1. Predators affect prey by killing them directly (lethal effects) and by inducing costly antipredator behaviors in living prey (risk effects). Recent research in carnivore-ungulate systems has shown how risk effects can strongly influence prey populations and cascade through trophic systems. A crucial prerequisite for assessing risk effects is characterizing the spatiotemporal variation in predation risk.
2. Carnivore-ungulate risk effects research has experienced rapid growth. However, preliminary assessments of the resultant literature suggests that researchers characterize predation risk using a diverse variety of techniques. This methodological variation complicates inference about risk effects and confounds comparability between studies due to an evident lack of clear benchmarks.
3. We couple an extensive literature survey with a hierarchical framework, developed from established theory, to quantify the methodological variation in characterizing risk from carnivores.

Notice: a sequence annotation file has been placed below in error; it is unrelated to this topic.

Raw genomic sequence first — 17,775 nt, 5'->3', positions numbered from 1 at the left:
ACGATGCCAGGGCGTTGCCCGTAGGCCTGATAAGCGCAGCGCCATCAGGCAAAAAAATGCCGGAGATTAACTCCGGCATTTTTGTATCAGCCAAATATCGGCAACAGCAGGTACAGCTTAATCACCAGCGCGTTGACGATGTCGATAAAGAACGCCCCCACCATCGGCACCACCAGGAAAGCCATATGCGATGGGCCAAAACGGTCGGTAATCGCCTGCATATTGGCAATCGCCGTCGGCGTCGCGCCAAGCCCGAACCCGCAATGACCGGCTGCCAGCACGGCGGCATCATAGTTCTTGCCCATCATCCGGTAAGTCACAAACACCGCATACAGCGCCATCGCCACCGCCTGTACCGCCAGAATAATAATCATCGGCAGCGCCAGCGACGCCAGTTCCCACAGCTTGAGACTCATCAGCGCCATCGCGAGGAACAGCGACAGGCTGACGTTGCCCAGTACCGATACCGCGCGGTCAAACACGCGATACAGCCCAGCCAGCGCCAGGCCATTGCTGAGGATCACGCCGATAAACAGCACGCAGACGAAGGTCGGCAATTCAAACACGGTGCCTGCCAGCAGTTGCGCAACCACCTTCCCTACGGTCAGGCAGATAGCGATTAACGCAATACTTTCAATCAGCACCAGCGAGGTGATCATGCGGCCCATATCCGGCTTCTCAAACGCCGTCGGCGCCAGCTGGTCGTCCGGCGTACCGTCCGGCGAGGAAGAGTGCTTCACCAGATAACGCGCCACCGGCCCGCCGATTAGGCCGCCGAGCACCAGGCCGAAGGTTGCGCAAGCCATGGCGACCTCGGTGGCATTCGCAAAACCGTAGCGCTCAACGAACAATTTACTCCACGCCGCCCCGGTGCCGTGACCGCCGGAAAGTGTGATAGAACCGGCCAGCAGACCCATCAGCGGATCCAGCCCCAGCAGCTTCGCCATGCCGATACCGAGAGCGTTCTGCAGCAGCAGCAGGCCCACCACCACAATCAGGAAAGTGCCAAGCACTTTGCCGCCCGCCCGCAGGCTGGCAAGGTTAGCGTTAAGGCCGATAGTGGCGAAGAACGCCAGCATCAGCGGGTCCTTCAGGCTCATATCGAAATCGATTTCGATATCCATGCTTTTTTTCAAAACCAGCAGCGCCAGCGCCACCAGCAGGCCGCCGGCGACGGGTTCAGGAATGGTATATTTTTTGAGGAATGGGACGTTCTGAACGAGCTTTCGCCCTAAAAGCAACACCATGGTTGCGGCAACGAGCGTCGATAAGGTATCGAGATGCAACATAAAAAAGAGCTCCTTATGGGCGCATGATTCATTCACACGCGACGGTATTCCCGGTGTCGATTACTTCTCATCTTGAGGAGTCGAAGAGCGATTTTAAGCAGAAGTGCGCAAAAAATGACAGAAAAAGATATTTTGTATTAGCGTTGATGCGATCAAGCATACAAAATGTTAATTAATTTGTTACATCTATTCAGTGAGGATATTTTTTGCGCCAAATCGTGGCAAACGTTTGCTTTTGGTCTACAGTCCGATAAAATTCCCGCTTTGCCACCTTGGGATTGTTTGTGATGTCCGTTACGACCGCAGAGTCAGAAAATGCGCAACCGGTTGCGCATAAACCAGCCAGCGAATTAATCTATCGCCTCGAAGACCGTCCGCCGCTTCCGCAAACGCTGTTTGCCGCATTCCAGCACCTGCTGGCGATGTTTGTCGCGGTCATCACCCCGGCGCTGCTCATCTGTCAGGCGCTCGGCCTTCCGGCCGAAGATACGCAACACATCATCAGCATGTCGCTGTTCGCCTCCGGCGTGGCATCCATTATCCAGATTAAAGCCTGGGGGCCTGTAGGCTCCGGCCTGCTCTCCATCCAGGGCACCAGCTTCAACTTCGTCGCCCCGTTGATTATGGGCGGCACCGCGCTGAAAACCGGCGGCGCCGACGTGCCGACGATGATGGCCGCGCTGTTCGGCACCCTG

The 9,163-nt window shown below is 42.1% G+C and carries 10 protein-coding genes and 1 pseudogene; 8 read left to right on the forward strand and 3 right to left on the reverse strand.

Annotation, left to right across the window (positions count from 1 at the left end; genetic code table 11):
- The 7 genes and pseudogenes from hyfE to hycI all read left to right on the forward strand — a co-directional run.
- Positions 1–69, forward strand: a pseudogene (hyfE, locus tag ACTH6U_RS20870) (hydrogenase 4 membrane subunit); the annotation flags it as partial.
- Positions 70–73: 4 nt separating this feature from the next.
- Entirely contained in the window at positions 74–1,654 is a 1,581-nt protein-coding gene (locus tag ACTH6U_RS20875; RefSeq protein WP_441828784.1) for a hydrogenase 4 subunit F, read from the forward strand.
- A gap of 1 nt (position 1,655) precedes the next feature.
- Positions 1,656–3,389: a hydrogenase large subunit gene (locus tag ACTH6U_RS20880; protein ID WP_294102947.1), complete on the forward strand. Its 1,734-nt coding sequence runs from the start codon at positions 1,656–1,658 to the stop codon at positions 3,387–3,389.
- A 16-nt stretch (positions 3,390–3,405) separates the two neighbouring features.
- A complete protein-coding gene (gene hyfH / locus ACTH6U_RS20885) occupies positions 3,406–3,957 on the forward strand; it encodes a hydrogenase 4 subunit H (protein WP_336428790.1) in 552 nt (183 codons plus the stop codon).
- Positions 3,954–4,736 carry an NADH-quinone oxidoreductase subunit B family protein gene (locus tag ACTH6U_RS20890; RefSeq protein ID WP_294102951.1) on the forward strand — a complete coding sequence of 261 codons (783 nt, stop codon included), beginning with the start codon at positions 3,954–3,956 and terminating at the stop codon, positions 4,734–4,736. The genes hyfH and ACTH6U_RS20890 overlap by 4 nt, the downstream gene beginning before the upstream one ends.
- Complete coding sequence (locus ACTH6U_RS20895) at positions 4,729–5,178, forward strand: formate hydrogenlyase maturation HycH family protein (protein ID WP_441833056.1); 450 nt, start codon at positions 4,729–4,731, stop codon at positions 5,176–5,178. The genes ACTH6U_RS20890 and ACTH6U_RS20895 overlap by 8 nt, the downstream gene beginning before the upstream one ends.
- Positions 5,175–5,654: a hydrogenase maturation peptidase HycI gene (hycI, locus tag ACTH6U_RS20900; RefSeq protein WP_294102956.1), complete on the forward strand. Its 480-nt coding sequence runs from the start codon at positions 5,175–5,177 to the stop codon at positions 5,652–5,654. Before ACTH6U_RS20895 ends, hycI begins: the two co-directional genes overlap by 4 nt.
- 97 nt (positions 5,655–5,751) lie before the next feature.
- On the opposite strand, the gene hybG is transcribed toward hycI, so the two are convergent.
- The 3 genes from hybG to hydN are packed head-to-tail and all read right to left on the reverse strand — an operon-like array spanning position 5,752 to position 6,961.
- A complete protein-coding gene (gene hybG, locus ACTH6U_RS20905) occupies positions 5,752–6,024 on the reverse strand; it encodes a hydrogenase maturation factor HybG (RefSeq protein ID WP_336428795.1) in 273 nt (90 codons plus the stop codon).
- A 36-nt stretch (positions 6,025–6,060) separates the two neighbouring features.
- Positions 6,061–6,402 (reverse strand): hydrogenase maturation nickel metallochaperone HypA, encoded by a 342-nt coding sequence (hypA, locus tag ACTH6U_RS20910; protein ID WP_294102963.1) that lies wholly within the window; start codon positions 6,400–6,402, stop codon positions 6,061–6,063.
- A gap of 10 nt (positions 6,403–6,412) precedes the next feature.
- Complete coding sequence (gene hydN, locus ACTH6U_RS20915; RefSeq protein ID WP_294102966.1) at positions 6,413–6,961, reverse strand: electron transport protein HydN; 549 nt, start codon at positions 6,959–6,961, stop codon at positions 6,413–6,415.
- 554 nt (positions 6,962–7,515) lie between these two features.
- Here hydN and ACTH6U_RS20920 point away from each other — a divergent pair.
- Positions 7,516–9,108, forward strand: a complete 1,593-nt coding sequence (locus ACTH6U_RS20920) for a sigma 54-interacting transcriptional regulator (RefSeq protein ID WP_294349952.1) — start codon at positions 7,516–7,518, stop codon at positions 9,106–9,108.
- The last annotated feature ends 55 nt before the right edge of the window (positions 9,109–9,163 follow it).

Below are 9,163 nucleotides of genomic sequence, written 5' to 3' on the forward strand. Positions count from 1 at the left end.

4. We detected substantial variation in methods characterizing risk from carnivores, with 243 metrics of risk from 141 studies falling into at least 13 distinct subcategories within 3 broader categories. Most studies characterized predation risk in relatively simplistic terms, often using a single metric to represent risk. We also documented a strong focus in the literature on a specific trophic interaction (wolf Canis lupus – elk Cervus elaphus).
5. Our synthesis suggests that the gaps in our understanding of carnivore-ungulate risk effects are due, at least in part, to the methodological variation in characterizing predation risk and an overarching research focus on wolf-elk systems. We provide recommendations to guide future work, including calls to evaluate risk effects related to a greater diversity of carnivore species and for studies to strategically characterize risk so that key, unifying hypotheses regarding carnivore-ungulate risk effects can be adequately tested.